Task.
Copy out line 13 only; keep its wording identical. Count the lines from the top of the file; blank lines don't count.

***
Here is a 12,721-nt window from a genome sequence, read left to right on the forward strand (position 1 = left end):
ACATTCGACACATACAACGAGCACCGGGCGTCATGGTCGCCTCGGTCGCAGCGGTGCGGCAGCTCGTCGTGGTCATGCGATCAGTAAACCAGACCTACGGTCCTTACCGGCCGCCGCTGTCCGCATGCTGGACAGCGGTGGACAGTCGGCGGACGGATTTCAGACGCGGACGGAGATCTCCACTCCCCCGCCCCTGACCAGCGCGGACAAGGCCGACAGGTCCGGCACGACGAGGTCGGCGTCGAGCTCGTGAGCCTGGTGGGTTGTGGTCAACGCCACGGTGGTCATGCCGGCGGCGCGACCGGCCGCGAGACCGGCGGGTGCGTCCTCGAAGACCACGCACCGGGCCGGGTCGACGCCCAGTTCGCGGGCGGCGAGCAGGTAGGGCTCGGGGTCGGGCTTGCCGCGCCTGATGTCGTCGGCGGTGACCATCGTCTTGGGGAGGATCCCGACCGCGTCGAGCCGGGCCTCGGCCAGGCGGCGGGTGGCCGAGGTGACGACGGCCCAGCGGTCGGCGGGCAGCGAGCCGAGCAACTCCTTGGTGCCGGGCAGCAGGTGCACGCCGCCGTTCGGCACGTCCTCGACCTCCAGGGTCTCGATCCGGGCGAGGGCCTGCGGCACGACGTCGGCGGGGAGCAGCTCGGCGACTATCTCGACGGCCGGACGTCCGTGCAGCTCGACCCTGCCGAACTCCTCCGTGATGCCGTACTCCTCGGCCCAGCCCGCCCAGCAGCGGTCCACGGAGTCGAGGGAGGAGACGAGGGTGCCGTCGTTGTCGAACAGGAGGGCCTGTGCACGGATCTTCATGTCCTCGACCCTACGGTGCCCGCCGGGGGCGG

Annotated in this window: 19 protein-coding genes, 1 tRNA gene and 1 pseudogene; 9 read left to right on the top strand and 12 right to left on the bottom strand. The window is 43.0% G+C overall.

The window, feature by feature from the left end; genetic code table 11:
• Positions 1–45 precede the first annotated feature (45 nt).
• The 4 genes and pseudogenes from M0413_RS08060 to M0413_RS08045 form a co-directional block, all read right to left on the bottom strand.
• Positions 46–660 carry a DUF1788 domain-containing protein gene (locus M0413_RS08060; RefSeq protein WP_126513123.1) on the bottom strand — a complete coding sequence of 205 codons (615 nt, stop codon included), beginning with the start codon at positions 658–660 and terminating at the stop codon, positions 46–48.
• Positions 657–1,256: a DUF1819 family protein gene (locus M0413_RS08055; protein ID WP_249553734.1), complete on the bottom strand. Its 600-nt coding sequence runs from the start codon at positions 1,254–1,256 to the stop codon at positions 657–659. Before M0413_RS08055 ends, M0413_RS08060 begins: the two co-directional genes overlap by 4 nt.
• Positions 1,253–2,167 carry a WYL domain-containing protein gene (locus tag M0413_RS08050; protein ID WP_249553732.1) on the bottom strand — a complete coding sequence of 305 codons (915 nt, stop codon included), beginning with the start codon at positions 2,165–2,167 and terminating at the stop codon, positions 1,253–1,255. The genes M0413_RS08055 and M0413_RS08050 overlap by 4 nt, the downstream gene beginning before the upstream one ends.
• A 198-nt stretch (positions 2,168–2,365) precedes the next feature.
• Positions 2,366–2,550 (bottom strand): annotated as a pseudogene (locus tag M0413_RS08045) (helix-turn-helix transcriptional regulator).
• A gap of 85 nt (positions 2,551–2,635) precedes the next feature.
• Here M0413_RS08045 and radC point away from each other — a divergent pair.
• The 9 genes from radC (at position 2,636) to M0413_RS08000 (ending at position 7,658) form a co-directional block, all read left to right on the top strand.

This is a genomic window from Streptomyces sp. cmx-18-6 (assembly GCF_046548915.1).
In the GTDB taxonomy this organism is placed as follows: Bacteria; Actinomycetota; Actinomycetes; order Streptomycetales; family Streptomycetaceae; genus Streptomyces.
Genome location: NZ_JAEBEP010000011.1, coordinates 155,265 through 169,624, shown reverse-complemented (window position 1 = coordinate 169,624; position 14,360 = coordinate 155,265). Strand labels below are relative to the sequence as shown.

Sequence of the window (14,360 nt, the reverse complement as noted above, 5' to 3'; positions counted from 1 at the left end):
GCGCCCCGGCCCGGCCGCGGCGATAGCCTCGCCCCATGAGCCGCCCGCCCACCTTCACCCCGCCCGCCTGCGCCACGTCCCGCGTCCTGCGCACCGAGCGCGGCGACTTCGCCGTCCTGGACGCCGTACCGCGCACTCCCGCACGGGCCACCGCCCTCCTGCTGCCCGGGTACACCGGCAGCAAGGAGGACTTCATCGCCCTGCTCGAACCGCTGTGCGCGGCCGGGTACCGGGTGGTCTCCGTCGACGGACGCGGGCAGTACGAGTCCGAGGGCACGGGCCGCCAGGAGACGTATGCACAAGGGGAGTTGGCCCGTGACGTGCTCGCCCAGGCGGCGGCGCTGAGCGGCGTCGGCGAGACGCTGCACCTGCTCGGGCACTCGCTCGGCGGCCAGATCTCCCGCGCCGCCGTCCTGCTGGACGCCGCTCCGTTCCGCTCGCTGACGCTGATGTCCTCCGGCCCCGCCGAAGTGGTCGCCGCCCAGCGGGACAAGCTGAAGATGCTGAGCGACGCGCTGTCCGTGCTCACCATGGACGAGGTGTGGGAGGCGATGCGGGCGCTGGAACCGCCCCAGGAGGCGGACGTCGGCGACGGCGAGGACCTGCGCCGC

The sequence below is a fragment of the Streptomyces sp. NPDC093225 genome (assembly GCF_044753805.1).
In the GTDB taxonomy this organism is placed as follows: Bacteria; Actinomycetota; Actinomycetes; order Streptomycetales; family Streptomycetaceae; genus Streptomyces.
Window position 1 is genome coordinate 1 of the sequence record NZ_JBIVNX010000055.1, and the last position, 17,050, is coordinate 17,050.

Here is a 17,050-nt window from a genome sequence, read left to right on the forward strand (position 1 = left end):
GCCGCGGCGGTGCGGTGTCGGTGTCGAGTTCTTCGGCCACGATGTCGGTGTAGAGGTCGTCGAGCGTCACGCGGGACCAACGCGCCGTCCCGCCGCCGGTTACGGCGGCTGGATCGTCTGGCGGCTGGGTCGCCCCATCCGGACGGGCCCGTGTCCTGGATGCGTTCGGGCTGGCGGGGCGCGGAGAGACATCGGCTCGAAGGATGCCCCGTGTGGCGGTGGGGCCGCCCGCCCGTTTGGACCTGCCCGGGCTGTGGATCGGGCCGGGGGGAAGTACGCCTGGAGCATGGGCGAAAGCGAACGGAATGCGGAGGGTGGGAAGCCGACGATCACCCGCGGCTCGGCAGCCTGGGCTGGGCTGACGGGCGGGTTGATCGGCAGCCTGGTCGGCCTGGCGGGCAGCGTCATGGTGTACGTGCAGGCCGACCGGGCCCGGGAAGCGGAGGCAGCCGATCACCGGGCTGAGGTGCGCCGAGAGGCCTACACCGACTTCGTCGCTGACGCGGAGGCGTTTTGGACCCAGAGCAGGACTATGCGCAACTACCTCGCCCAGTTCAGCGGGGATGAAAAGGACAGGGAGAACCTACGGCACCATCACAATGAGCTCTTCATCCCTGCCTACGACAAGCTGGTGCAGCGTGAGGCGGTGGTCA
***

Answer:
• Here M0413_RS08045 and radC point away from each other — a divergent pair.